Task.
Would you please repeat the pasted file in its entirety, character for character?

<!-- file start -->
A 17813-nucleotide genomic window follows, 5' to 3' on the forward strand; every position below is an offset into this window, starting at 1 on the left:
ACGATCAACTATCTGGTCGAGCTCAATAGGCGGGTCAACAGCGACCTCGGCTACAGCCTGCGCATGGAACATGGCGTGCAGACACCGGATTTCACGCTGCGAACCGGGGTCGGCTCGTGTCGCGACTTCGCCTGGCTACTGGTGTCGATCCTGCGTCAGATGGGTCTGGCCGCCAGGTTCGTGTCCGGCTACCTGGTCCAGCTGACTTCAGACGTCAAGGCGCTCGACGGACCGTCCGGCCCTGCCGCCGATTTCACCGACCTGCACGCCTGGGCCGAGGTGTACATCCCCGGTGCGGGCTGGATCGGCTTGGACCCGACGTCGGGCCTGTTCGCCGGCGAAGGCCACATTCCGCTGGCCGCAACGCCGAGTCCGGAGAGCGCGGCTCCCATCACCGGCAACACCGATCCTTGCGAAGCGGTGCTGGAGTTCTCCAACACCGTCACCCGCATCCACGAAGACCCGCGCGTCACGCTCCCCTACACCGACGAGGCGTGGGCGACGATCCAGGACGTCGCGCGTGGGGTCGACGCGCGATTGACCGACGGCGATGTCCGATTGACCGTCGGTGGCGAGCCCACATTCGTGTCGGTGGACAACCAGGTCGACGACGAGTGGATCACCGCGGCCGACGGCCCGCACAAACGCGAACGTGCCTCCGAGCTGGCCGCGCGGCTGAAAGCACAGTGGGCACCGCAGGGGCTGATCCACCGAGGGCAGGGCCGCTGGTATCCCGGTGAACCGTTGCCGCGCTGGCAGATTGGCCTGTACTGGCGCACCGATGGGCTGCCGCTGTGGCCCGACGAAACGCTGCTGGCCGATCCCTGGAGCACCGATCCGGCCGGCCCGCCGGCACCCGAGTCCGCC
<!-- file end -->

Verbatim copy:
A 17813-nucleotide genomic window follows, 5' to 3' on the forward strand; every position below is an offset into this window, starting at 1 on the left:
ACGATCAACTATCTGGTCGAGCTCAATAGGCGGGTCAACAGCGACCTCGGCTACAGCCTGCGCATGGAACATGGCGTGCAGACACCGGATTTCACGCTGCGAACCGGGGTCGGCTCGTGTCGCGACTTCGCCTGGCTACTGGTGTCGATCCTGCGTCAGATGGGTCTGGCCGCCAGGTTCGTGTCCGGCTACCTGGTCCAGCTGACTTCAGACGTCAAGGCGCTCGACGGACCGTCCGGCCCTGCCGCCGATTTCACCGACCTGCACGCCTGGGCCGAGGTGTACATCCCCGGTGCGGGCTGGATCGGCTTGGACCCGACGTCGGGCCTGTTCGCCGGCGAAGGCCACATTCCGCTGGCCGCAACGCCGAGTCCGGAGAGCGCGGCTCCCATCACCGGCAACACCGATCCTTGCGAAGCGGTGCTGGAGTTCTCCAACACCGTCACCCGCATCCACGAAGACCCGCGCGTCACGCTCCCCTACACCGACGAGGCGTGGGCGACGATCCAGGACGTCGCGCGTGGGGTCGACGCGCGATTGACCGACGGCGATGTCCGATTGACCGTCGGTGGCGAGCCCACATTCGTGTCGGTGGACAACCAGGTCGACGACGAGTGGATCACCGCGGCCGACGGCCCGCACAAACGCGAACGTGCCTCCGAGCTGGCCGCGCGGCTGAAAGCACAGTGGGCACCGCAGGGGCTGATCCACCGAGGGCAGGGCCGCTGGTATCCCGGTGAACCGTTGCCGCGCTGGCAGATTGGCCTGTACTGGCGCACCGATGGGCTGCCGCTGTGGCCCGACGAAACGCTGCTGGCCGATCCCTGGAGCACCGATCCGGCCGGCCCGCCGGCACCCGAGTCCGCC